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ISS/Shuttle



Astronauts Ready to Leave Space Station

By C. BRYSON HULL
.c The Associated Press

CAPE CANAVERAL, Fla. (Sept. 17) - The crew of space shuttle Atlantis began 
sealing up the International Space Station early Sunday, wrapping up six days 
of home improvement projects on the soon-to-be inhabited outpost.

Cmdr. Terrence Wilcutt and cosmonaut Yuri Malenchenko backed their way out of 
the station, with 11 hatches to shut on their way. Nearly a week ago, the 
pair were the first to enter the station, which has since been stocked with 
supplies and outfitted with new equipment.

After undocking from the space station around midnight EDT Sunday, Atlantis 
will fly two passes around the complex while the crew snaps a series of 
pictures for study by station engineers back on terra firma.

Atlantis is due to land at Kennedy Space Center early Wednesday, but 
Hurricane Gordon, expected to make landfall on Florida's Gulf Coast late 
Sunday, could interfere with those plans. Atlantis has enough fuel to stay in 
orbit until Friday.

At the shuttle's launch and landing site, NASA rushed to tie down or remove 
loose objects and prepared for a possible rollback of space shuttle Discovery 
into its hangar. Discovery was moved to the launch pad just last week and is 
supposed to lift off Oct. 5 on a space station construction mission.

Atlantis' crew had only a few minor tasks to perform before it left the 
station.

Astronaut Edward Lu checked out a treadmill he helped install Saturday and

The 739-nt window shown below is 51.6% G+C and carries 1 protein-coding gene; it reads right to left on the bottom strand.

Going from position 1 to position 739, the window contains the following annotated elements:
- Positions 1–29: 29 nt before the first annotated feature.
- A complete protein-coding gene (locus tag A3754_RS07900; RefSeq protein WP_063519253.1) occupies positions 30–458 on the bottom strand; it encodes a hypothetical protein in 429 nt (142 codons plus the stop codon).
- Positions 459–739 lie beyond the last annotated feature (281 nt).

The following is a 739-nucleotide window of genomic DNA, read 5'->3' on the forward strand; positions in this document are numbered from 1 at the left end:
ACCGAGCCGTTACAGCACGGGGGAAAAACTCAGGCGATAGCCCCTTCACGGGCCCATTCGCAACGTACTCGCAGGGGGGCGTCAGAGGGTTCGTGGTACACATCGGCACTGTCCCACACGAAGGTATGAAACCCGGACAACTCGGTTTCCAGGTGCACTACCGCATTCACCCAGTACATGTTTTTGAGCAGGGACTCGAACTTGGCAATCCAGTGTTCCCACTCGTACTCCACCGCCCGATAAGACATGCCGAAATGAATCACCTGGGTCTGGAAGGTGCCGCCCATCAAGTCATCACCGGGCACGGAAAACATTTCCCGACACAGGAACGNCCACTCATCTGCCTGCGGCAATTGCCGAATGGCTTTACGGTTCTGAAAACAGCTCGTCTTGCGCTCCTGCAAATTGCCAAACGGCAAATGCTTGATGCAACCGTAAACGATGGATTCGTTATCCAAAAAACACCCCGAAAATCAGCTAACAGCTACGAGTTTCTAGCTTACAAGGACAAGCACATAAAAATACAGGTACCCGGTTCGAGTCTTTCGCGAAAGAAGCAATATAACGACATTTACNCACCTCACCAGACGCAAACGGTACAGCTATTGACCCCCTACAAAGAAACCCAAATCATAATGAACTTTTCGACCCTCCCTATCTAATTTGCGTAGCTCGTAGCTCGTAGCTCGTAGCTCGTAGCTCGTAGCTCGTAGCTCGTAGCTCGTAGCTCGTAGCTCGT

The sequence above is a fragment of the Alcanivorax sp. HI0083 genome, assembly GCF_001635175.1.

found it was ready for its first workout. The station's permanent crew will 
use it, along with an exercise bicycle and a muscle resistance machine, to 
keep their muscles from atrophying in the weightlessness of space.

The crew also finished transferring some 5,600 pounds of supplies into the 
station. Most of the gear is for the crew - two Russians and an American - 
due to spend four months there beginning in November.

Late Saturday, Wilcutt and pilot Scott Altman fired the shuttle's rockets 36 
times to raise the station's altitude by about three miles, leaving it 239 
miles above Earth's surface. In conjunction with three earlier boosts, 
Atlantis pushed the station's orbit up by about 14 miles.

Earlier in the week, the crew plugged in five new station batteries, added a 
new compass boom outside, laid data and power cables between the exteriors of 
the two Russian segments, and installed two very critical pieces of equipment 
- a toilet and an oxygen generator.

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